SOMEONE FIXED IT.
From Scott Versago: “I got to tackle the official “#1 worst portrait tattoo in the world” today. I’m sure you’ve all seen it a million times online, as had I. I couldn’t believe my eyes when this guy walked in and showed me this project. I think my jaw literally hit the floor. He went on to tell me the story behind the portrait; He had just married his beautiful wife and not even three months afterwards she was killed in a horrible house fire accident leaving him to raise their three children alone. Shortly after he went to a local tattoo studio to memorialize his wife and was left with this abomination. He later returned to that studio for one more session, thinking that perhaps “he had done something wrong in the healing of the tattoo” and they butchered it even more the second time. Finally, he drove all the way to my studio, Empire Ink, just to meet me and to see what his options were. Touched by his story, I gifted the entire project to him for free. Now he has closure and I have an amazing story to add to my portfolio!”
Up in the rice terraces of the Cordillera mountain range of the Philippines live the last few tattooed women of Kalinga. Traditional tattooing is seen as archaic and painful by the younger generations of Kalingas. As an Indigenous group that has successfully fought against colonizing forces, it is losing the practice of traditional tattooing because of the changing perspective of beauty and interpretations of the practice by outside scholars.
Studies on the tradition interpreted the practice to show that men were given tattoos because of brave acts during tribal wars while the women were given tattoos just to decorate their bodies. Men who attempt to get traditional tattoos without acts of bravery are shunned by the community and are now unable to continue the practice without facing criminal charges from the government. Women are unconstrained by the same reasons but are struggling to continue the practice because of the pervasive western interpretations of aesthetics that changed the perceptions of “beauty” in Kalinga. To the women of Kalinga, the batok or the tattoo goes beyond beauty and prestige but it is symbolic of the traditional values of women’s strength and fortitude.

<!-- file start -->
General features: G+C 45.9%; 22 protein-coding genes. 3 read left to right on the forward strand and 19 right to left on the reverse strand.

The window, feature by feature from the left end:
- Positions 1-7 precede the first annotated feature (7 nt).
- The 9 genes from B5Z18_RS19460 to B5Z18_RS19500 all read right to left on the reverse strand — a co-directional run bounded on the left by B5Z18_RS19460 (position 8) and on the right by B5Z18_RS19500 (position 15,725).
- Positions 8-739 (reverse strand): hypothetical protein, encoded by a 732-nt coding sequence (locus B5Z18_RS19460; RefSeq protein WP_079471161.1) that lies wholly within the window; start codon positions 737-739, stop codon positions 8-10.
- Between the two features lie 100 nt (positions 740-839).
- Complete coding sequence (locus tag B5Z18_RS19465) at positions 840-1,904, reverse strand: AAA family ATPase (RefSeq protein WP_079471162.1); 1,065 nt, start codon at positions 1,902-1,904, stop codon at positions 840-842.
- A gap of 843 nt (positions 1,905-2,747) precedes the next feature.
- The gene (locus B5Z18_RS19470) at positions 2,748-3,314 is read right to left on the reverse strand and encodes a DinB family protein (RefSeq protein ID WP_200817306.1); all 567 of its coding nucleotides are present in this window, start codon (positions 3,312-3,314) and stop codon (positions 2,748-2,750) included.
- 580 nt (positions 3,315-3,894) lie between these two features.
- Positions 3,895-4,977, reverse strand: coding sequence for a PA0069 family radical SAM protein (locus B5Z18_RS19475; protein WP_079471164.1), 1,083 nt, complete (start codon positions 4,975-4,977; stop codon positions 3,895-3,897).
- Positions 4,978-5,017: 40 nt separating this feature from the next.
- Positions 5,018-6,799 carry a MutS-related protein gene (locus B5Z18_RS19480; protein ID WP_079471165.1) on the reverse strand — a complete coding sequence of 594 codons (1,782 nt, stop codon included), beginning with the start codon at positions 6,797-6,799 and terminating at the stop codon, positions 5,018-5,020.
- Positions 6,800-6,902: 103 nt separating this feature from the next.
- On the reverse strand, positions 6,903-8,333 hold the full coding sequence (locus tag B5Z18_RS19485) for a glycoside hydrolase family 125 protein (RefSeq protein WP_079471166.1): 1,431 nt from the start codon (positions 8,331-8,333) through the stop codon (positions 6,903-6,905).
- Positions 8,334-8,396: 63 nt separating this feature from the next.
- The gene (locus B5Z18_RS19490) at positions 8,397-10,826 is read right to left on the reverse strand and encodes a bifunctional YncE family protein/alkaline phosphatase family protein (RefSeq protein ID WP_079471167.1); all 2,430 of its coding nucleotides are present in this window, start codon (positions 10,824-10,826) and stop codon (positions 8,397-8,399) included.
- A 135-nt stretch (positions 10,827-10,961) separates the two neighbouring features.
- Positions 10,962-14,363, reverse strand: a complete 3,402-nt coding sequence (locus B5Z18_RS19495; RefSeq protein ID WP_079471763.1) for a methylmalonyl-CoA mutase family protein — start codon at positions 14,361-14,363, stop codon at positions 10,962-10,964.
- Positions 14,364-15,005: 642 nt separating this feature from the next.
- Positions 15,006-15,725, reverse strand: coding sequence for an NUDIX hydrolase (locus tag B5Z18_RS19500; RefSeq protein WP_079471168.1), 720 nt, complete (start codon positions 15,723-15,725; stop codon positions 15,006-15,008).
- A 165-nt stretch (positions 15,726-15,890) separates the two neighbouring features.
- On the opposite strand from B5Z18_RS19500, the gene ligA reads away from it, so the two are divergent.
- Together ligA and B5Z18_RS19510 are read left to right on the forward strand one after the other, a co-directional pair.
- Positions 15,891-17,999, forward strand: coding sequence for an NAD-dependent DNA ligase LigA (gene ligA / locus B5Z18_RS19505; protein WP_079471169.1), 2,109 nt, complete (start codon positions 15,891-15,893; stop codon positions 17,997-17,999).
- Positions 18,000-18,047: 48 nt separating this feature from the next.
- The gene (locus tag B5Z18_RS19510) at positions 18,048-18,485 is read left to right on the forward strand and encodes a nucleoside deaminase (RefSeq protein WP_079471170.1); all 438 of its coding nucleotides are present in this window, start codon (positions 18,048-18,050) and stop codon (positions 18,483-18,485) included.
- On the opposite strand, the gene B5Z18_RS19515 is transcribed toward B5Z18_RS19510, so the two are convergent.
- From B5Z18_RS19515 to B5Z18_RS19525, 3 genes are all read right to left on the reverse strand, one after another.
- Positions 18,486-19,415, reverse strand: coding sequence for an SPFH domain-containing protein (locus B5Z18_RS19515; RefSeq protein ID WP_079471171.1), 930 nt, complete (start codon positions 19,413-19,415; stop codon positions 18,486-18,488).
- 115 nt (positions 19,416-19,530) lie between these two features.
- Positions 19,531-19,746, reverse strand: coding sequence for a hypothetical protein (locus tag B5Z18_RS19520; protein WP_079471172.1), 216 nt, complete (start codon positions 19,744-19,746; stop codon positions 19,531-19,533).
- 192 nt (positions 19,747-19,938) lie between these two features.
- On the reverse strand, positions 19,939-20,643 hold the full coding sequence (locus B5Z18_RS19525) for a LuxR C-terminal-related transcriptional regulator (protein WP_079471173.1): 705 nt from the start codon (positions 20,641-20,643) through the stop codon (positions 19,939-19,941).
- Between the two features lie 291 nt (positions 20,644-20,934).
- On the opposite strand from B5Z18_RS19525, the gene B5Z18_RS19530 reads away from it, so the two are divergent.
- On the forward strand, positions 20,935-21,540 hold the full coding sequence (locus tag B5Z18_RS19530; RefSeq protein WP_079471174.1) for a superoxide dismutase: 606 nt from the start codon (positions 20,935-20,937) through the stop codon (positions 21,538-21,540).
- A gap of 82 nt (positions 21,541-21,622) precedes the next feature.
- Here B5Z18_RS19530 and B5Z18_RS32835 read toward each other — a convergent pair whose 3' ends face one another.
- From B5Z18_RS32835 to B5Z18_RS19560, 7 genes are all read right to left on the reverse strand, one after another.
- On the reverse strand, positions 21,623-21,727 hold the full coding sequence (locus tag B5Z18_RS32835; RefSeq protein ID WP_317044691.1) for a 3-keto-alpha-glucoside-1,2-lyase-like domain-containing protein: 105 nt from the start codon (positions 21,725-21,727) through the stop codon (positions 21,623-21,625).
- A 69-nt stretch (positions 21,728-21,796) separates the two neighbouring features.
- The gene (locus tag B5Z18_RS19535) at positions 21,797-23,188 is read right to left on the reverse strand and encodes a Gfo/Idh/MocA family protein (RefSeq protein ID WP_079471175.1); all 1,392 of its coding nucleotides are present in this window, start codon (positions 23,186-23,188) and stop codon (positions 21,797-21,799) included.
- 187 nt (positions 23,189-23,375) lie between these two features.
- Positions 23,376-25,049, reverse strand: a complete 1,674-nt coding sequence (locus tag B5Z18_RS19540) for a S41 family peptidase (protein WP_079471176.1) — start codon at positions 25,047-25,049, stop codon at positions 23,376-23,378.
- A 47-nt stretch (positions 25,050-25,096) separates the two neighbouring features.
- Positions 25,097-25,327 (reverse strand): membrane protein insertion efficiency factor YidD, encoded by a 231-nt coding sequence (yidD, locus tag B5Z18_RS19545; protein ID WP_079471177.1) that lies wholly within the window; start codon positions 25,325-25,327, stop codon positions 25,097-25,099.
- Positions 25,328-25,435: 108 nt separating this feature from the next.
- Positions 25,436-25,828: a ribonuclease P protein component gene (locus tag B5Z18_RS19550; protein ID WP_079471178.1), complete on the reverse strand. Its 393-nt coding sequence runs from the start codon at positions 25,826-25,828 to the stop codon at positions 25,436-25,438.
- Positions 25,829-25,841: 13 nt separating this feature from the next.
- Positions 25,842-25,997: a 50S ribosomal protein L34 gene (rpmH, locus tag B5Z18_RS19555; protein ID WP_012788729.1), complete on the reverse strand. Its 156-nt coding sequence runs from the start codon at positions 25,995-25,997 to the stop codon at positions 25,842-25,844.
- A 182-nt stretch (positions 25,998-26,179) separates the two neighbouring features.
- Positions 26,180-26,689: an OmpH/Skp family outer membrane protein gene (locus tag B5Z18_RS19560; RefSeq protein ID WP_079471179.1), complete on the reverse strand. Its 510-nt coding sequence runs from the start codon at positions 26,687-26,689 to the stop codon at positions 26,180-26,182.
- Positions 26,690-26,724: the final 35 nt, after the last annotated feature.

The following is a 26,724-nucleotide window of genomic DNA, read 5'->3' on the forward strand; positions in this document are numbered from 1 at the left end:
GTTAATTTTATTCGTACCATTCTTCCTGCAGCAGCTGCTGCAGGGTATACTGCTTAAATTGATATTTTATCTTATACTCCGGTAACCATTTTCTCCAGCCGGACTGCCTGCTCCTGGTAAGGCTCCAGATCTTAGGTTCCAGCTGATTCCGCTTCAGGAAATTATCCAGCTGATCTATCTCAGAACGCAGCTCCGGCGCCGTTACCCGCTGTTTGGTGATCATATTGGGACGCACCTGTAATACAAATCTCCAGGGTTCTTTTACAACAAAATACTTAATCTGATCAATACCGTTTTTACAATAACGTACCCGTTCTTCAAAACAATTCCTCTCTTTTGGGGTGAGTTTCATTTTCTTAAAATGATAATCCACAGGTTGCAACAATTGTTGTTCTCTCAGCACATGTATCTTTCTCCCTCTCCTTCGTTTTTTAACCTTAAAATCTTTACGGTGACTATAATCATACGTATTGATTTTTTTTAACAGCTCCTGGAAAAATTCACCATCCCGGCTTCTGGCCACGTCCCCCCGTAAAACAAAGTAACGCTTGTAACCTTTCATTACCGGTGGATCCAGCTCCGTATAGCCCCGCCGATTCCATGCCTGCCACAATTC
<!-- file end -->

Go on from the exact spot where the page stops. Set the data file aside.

The traditional tattoo is an indigenous body art, an expression of the psychological dimensions of life, health, love and it defines local perceptions of existence. Sadly there is now a decline of the traditional art among indigenous women brought about by the changing perspective of the meaning of the tattoo and its stigmatized practice. It is now considered a vanishing art along with the gatekeepers of the knowledge associated with it.
The Last Tattooed Women of Kalinga by Jake Verzosa. Jake Verzosa is a freelance photographer based in Manila.
…And though it is not especially descriptive, trigger warnings apply.
This comic is just really sweet and I wanted to post it for you all, even though a lot of us might not directly relate.
I actually like when people want to compare tattoos 90% of the time hahaha but I’m interested to see what others think!
Does this guy look familiar to anyone? Norman Rockwell’s model!
This is a pretty good metaphor for $50 tattoos as well….